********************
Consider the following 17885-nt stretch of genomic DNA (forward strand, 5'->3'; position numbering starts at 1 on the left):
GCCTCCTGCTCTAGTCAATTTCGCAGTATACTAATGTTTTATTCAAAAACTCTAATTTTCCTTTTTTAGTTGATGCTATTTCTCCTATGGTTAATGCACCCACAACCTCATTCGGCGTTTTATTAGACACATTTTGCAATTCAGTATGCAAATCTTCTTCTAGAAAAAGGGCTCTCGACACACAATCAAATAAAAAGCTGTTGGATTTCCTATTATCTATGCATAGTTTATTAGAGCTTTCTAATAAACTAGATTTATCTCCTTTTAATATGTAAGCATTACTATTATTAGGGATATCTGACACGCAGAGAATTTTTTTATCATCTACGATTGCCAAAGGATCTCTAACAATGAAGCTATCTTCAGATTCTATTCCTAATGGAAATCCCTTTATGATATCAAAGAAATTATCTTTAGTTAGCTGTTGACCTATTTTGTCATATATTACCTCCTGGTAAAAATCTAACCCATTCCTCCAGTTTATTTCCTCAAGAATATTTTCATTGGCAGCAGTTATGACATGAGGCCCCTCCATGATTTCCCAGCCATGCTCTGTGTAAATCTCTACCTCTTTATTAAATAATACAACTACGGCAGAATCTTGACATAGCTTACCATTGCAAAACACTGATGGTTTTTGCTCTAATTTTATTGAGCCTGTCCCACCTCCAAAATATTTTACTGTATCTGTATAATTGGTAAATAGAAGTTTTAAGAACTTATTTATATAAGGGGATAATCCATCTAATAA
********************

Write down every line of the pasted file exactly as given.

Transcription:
Consider the following 17885-nt stretch of genomic DNA (forward strand, 5'->3'; position numbering starts at 1 on the left):
GCCTCCTGCTCTAGTCAATTTCGCAGTATACTAATGTTTTATTCAAAAACTCTAATTTTCCTTTTTTAGTTGATGCTATTTCTCCTATGGTTAATGCACCCACAACCTCATTCGGCGTTTTATTAGACACATTTTGCAATTCAGTATGCAAATCTTCTTCTAGAAAAAGGGCTCTCGACACACAATCAAATAAAAAGCTGTTGGATTTCCTATTATCTATGCATAGTTTATTAGAGCTTTCTAATAAACTAGATTTATCTCCTTTTAATATGTAAGCATTACTATTATTAGGGATATCTGACACGCAGAGAATTTTTTTATCATCTACGATTGCCAAAGGATCTCTAACAATGAAGCTATCTTCAGATTCTATTCCTAATGGAAATCCCTTTATGATATCAAAGAAATTATCTTTAGTTAGCTGTTGACCTATTTTGTCATATATTACCTCCTGGTAAAAATCTAACCCATTCCTCCAGTTTATTTCCTCAAGAATATTTTCATTGGCAGCAGTTATGACATGAGGCCCCTCCATGATTTCCCAGCCATGCTCTGTGTAAATCTCTACCTCTTTATTAAATAATACAACTACGGCAGAATCTTGACATAGCTTACCATTGCAAAACACTGATGGTTTTTGCTCTAATTTTATTGAGCCTGTCCCACCTCCAAAATATTTTACTGTATCTGTATAATTGGTAAATAGAAGTTTTAAGAACTTATTTATATAAGGGGATAATCCATCTAATAA